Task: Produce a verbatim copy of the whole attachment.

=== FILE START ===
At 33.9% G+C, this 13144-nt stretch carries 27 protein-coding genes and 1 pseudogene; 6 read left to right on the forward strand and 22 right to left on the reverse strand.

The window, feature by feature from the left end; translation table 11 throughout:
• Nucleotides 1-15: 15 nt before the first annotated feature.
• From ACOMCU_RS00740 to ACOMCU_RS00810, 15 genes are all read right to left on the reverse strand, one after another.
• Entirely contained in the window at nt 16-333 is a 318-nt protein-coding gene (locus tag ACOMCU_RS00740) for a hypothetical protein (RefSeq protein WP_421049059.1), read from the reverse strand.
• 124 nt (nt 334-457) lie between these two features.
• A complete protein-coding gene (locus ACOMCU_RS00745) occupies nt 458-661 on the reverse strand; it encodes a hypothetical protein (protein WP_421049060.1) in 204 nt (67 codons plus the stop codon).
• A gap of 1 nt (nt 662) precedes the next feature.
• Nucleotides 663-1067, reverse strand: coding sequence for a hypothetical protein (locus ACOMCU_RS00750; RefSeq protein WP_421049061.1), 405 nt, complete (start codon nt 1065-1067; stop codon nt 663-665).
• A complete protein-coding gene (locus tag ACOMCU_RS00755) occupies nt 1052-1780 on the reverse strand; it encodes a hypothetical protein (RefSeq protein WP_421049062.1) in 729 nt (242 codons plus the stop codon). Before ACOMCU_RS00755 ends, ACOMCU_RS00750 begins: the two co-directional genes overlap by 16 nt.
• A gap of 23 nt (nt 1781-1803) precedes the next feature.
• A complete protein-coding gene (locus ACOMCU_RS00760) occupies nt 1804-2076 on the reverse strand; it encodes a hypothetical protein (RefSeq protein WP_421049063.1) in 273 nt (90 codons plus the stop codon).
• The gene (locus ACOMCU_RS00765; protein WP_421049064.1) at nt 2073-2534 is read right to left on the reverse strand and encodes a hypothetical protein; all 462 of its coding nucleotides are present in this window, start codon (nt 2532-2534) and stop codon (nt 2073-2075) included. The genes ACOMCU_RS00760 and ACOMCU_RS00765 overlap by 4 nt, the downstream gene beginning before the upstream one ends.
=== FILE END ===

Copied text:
At 33.9% G+C, this 13144-nt stretch carries 27 protein-coding genes and 1 pseudogene; 6 read left to right on the forward strand and 22 right to left on the reverse strand.

The window, feature by feature from the left end; translation table 11 throughout:
• Nucleotides 1-15: 15 nt before the first annotated feature.
• From ACOMCU_RS00740 to ACOMCU_RS00810, 15 genes are all read right to left on the reverse strand, one after another.
• Entirely contained in the window at nt 16-333 is a 318-nt protein-coding gene (locus tag ACOMCU_RS00740) for a hypothetical protein (RefSeq protein WP_421049059.1), read from the reverse strand.
• 124 nt (nt 334-457) lie between these two features.
• A complete protein-coding gene (locus ACOMCU_RS00745) occupies nt 458-661 on the reverse strand; it encodes a hypothetical protein (protein WP_421049060.1) in 204 nt (67 codons plus the stop codon).
• A gap of 1 nt (nt 662) precedes the next feature.
• Nucleotides 663-1067, reverse strand: coding sequence for a hypothetical protein (locus ACOMCU_RS00750; RefSeq protein WP_421049061.1), 405 nt, complete (start codon nt 1065-1067; stop codon nt 663-665).
• A complete protein-coding gene (locus tag ACOMCU_RS00755) occupies nt 1052-1780 on the reverse strand; it encodes a hypothetical protein (RefSeq protein WP_421049062.1) in 729 nt (242 codons plus the stop codon). Before ACOMCU_RS00755 ends, ACOMCU_RS00750 begins: the two co-directional genes overlap by 16 nt.
• A gap of 23 nt (nt 1781-1803) precedes the next feature.
• A complete protein-coding gene (locus ACOMCU_RS00760) occupies nt 1804-2076 on the reverse strand; it encodes a hypothetical protein (RefSeq protein WP_421049063.1) in 273 nt (90 codons plus the stop codon).
• The gene (locus ACOMCU_RS00765; protein WP_421049064.1) at nt 2073-2534 is read right to left on the reverse strand and encodes a hypothetical protein; all 462 of its coding nucleotides are present in this window, start codon (nt 2532-2534) and stop codon (nt 2073-2075) included. The genes ACOMCU_RS00760 and ACOMCU_RS00765 overlap by 4 nt, the downstream gene beginning before the upstream one ends.